Building any kind of box can be a little challenging. Coving its sides can make it a little more time-consuming. But making a chessboard lid out of 64 small square blocks of wood so all the corners match up neatly can be totally overwhelming. And trust me – nothing receives quite as much scrutiny as the top of a handmade chessboard.
But there is no reason to be afraid of making a chessboard. All you need is some basic woodworking experience, a well-tuned table saw and, most importantly, lots of patience.
I tackle this project in four steps:
• First I prepare the wood.
• Next I make the chessboard, which will be inset in the box lid.
• Then I assemble the box.
• And finally I cut the lid off the box, install hinges and finish the piece.
As with any project, quality materials are important. For my chessboards, I use walnut and maple, although any contrasting woods will do. Select wood that is equally dry, and joint and plane it to thickness. As always, your wood must be straight.
8 Strips = 64 Squares
A chessboard is made up of 64 square blocks. Thirty-two squares are dark and 32 are light. If the corners of the squares don’t line up properly, the contrasting colors will make any gaps extremely noticeable and the project will be ruined. The prospect of accurately cutting and gluing together 64 blocks is daunting, so don’t do it. Instead, make the squares in strips.
First cut four strips of walnut and four strips of maple both 2″ wide and carefully edge-glue them together, keeping the ends aligned. When the glue has dried, true up one end by crosscutting the assembled panel on your table saw.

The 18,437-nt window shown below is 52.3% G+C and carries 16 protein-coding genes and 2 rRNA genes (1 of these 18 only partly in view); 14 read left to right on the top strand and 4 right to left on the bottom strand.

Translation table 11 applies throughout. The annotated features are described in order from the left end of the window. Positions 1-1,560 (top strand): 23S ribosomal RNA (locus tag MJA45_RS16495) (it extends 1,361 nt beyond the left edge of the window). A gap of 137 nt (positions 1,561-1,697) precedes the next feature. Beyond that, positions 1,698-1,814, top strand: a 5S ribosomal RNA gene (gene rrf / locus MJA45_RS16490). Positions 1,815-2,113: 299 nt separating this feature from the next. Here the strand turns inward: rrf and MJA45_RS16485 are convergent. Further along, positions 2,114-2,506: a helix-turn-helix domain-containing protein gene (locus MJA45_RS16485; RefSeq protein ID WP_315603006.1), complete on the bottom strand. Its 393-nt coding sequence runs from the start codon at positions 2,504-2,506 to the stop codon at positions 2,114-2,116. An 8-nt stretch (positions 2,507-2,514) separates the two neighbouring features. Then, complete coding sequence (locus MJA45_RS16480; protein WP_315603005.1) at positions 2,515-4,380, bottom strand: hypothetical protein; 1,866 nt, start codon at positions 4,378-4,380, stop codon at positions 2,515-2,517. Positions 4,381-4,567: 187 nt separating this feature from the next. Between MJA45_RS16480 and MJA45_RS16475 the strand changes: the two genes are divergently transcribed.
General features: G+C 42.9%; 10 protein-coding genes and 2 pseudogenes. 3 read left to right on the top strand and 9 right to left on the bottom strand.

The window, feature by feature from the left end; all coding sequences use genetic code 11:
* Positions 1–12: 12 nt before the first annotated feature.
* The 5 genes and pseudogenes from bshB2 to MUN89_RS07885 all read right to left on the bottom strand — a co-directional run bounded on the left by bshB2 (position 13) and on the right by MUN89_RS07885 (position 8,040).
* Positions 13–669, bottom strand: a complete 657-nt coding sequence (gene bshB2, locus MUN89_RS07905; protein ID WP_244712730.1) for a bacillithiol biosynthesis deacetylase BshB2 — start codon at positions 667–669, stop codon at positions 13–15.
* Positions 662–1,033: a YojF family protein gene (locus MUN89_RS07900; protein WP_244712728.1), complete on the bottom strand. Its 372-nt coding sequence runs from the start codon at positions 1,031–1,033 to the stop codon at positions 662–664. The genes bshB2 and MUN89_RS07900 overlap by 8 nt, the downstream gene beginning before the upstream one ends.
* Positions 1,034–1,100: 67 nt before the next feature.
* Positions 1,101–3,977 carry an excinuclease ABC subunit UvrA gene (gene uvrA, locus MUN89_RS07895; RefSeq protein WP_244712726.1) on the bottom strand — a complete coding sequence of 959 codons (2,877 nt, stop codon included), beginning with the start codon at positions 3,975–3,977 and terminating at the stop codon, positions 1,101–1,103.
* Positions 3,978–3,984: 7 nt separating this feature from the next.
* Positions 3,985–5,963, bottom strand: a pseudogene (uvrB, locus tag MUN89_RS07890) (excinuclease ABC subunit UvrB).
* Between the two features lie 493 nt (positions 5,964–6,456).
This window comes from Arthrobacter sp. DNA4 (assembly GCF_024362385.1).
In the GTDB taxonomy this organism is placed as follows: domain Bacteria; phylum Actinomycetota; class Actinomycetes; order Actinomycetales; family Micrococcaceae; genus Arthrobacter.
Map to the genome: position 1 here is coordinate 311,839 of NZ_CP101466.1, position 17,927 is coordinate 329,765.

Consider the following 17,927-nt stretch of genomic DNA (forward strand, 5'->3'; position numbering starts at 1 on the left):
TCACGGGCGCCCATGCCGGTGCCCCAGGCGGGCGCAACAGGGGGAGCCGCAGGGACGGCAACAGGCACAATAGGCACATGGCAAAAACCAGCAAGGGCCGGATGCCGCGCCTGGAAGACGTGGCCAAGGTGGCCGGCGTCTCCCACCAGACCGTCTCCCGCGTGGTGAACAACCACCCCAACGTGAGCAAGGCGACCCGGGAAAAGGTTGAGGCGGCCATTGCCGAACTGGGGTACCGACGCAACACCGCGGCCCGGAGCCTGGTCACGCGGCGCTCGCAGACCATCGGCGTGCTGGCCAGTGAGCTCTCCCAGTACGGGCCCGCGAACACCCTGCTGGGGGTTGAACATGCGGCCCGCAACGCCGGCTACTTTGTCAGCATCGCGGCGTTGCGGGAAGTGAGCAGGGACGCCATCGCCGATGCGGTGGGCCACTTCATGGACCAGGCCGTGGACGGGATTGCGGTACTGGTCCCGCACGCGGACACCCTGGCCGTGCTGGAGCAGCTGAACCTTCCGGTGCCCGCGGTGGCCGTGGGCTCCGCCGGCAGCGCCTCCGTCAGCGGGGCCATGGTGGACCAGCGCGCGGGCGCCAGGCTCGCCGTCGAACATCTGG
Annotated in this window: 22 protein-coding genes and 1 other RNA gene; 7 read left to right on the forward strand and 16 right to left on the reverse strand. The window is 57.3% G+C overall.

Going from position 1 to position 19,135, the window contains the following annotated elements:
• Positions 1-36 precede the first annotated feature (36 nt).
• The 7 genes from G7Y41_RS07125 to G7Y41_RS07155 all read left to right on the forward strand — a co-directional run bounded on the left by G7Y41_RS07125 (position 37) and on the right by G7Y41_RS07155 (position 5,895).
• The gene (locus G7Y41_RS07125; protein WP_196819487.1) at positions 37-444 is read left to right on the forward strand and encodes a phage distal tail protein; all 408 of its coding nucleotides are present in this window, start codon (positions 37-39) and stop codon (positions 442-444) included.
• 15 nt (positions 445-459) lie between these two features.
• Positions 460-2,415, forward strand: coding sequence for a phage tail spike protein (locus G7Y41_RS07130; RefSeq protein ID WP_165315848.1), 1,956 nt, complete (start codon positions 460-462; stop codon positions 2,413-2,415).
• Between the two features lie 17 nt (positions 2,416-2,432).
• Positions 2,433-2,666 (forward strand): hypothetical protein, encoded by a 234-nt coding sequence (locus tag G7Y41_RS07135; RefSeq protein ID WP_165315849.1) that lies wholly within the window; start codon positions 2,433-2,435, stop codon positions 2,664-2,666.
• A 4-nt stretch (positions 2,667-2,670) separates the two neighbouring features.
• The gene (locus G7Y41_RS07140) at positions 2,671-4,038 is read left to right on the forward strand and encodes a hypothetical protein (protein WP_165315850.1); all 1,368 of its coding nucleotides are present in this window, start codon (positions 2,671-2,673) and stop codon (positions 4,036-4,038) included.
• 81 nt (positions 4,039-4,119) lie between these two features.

Note: You don’t want to move the table saw’s fence to do this. Use an accurate miter gauge or crosscut sled. Then, with the fence still set at 2″, crosscut the panel into 2″-wide strips again. Here are some secrets to successful square cutting:
• Make sure your table saw’s blade is set at 90° to the table and your table saw’s fence is perfectly parallel to the blade.
• Don’t move the table saw’s fence between cuts.
• Use a blade stiffener to avoid any chance of blade flutter.
• Keep the blade low to the work (one tooth above the wood is a good rule of thumb).
• Try not to pause part of the way through a cut. This will produce a slightly wider cut at that part, which would be very noticeable on a chessboard.
You now have eight strips of wood 2″ wide. Rotate every other strip end for end and glue them back together, as shown in photo 3. Make sure you glue the pieces back together on a flat surface and use a jig similar to the one I used in the picture.
After the glue has had time to cure, you can plane or sand all surfaces to remove any irregularities. If you own a planer, unplug it. The grain of the blocks will be running in different directions because of the construction method we used and there is a good chance of some severe tear-out. For years I hand-planed and scraped the surface smooth. These days I used a drum sander and it works just fine.
Now cut the groove around the edges of the chessboard for the splines that secure the board in the lid. This can be done by making a couple of passes on your table saw with the blade set up to 1/4″. Then plane a light chamfer around the outside top surface of the board and sand in stages up to its final grit (I go to #600-grit). The underside of the lid will be visible when opened, so make sure you sand both sides.